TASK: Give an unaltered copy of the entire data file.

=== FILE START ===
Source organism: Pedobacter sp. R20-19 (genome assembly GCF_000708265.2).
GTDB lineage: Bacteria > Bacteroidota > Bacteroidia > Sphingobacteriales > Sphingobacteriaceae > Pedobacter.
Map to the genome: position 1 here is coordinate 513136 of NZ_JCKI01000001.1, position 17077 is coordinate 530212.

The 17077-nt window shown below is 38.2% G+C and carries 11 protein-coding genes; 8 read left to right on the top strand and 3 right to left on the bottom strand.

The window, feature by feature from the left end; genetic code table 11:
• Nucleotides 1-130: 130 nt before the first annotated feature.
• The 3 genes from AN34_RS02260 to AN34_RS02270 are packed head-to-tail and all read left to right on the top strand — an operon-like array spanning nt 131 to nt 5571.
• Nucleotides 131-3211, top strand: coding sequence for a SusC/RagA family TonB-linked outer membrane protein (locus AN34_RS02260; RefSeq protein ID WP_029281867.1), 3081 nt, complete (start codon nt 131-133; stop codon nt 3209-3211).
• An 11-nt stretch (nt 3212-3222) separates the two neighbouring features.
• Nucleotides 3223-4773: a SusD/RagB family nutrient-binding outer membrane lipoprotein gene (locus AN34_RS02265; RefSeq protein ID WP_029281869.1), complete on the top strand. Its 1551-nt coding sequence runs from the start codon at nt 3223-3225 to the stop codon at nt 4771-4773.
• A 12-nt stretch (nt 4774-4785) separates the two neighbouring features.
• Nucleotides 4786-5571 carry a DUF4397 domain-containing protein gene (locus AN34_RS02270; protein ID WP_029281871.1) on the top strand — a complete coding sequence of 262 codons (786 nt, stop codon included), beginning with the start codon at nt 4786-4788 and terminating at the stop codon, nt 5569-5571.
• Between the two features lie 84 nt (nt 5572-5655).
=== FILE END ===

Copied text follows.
Source organism: Pedobacter sp. R20-19 (genome assembly GCF_000708265.2).
GTDB lineage: Bacteria > Bacteroidota > Bacteroidia > Sphingobacteriales > Sphingobacteriaceae > Pedobacter.
Map to the genome: position 1 here is coordinate 513136 of NZ_JCKI01000001.1, position 17077 is coordinate 530212.

The 17077-nt window shown below is 38.2% G+C and carries 11 protein-coding genes; 8 read left to right on the top strand and 3 right to left on the bottom strand.

The window, feature by feature from the left end; genetic code table 11:
• Nucleotides 1-130: 130 nt before the first annotated feature.
• The 3 genes from AN34_RS02260 to AN34_RS02270 are packed head-to-tail and all read left to right on the top strand — an operon-like array spanning nt 131 to nt 5571.
• Nucleotides 131-3211, top strand: coding sequence for a SusC/RagA family TonB-linked outer membrane protein (locus AN34_RS02260; RefSeq protein ID WP_029281867.1), 3081 nt, complete (start codon nt 131-133; stop codon nt 3209-3211).
• An 11-nt stretch (nt 3212-3222) separates the two neighbouring features.
• Nucleotides 3223-4773: a SusD/RagB family nutrient-binding outer membrane lipoprotein gene (locus AN34_RS02265; RefSeq protein ID WP_029281869.1), complete on the top strand. Its 1551-nt coding sequence runs from the start codon at nt 3223-3225 to the stop codon at nt 4771-4773.
• A 12-nt stretch (nt 4774-4785) separates the two neighbouring features.
• Nucleotides 4786-5571 carry a DUF4397 domain-containing protein gene (locus AN34_RS02270; protein ID WP_029281871.1) on the top strand — a complete coding sequence of 262 codons (786 nt, stop codon included), beginning with the start codon at nt 4786-4788 and terminating at the stop codon, nt 5569-5571.
• Between the two features lie 84 nt (nt 5572-5655).